1824 ENGLISH POETRY 1579-1830: SPENSER AND THE TRADITION

Rev. William Cartwright

Bryan Waller Procter, in Effigies Poeticae, or, the Portraits of the British Poets (1824) 34.



From a scarce print by Lombart, prefixed to his Poems.

"My son CARTWRIGHT," says old Ben Jonson, "writes like a man." We should not have guessed this from his portrait, which is mean and unintellectual; nor do we, in truth, altogether subscribe to old Ben's opinion of his "son," even after an acquaintance with his verses. Cartwright wrote often pleasantly, and sometimes well, but he certainly does not shine amongst the literary stars of his age, most of whom were decidedly his superiors. His lines are generally harsh and bad; and they do not contain much matter to compensate for their want of music. He has written "On a Sparrow," — not like Catullus; and his verses on the "Memory of Ben Jonson," seem dug out of the most rugged vein of poetry. The most melodious lines that occur to us, are the following, addressed by Cartwright, "To the Memory of a Shipwreck'd Virgin."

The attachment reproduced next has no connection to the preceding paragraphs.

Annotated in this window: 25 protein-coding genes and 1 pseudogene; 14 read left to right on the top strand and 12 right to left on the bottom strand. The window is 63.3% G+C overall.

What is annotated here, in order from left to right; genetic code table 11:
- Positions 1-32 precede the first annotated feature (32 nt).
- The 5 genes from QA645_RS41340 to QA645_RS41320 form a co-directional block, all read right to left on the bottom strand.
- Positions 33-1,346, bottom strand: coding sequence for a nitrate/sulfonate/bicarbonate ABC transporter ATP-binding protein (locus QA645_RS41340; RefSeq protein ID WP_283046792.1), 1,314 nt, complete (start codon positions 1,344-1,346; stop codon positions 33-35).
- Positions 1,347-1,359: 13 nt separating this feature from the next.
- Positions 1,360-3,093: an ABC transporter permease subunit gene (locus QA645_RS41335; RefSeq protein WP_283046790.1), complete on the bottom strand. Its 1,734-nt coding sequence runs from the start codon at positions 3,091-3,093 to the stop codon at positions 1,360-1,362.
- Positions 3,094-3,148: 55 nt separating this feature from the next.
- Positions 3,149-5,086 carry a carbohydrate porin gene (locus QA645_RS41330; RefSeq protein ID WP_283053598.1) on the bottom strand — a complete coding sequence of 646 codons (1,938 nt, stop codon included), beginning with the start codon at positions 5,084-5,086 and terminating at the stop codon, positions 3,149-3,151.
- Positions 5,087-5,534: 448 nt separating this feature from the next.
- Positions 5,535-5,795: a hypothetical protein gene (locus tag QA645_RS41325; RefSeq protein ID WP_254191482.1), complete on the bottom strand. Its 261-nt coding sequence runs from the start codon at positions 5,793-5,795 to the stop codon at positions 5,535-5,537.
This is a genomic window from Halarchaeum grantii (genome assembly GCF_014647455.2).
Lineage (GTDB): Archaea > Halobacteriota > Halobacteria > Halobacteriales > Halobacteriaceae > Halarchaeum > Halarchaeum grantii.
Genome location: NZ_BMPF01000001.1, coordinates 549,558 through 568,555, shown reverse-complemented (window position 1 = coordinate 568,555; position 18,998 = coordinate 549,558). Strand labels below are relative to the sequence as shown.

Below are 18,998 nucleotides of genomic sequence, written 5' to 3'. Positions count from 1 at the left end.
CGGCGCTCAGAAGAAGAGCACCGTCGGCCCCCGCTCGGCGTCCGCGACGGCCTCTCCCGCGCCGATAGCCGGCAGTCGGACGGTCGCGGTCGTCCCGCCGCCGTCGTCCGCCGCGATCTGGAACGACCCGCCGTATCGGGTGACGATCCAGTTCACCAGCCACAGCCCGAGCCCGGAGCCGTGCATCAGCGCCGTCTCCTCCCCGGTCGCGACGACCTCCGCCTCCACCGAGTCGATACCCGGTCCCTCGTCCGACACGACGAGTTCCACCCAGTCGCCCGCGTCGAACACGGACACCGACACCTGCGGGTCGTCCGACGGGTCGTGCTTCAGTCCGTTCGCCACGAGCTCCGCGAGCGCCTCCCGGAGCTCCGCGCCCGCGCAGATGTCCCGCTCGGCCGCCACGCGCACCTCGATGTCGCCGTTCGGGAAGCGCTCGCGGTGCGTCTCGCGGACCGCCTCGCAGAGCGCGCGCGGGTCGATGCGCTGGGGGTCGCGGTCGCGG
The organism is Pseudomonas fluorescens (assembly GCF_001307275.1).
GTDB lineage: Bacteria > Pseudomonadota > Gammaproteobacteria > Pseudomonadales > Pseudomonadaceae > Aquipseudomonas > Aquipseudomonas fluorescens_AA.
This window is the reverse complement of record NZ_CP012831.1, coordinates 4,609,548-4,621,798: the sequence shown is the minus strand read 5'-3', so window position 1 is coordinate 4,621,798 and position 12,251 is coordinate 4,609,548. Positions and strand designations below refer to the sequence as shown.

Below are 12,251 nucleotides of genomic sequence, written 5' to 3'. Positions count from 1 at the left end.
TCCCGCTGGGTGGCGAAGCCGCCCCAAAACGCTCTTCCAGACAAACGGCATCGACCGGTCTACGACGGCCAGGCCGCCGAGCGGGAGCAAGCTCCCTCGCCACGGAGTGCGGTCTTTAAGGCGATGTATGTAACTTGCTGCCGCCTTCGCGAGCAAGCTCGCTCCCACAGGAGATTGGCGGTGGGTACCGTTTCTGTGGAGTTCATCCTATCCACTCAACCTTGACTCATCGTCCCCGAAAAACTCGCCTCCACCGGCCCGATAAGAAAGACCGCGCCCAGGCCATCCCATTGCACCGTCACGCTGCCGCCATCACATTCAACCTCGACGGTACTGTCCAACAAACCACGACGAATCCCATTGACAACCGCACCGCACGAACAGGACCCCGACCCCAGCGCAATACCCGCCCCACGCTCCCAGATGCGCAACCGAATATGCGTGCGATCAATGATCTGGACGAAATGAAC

And thou unfaithful, ill-compacted pine,
That in her nuptials didst refuse to shine,
Blaze in her pile. Whiles thus her death I weep,
Swim down, my murmuring lute; move thou the deep
Into soft numbers as thou passest by,
And make her fate become her elegy.

Those called "Love's Darts," (which Mr. Campbell has quoted in his Specimens) are entitled also to considerable praise.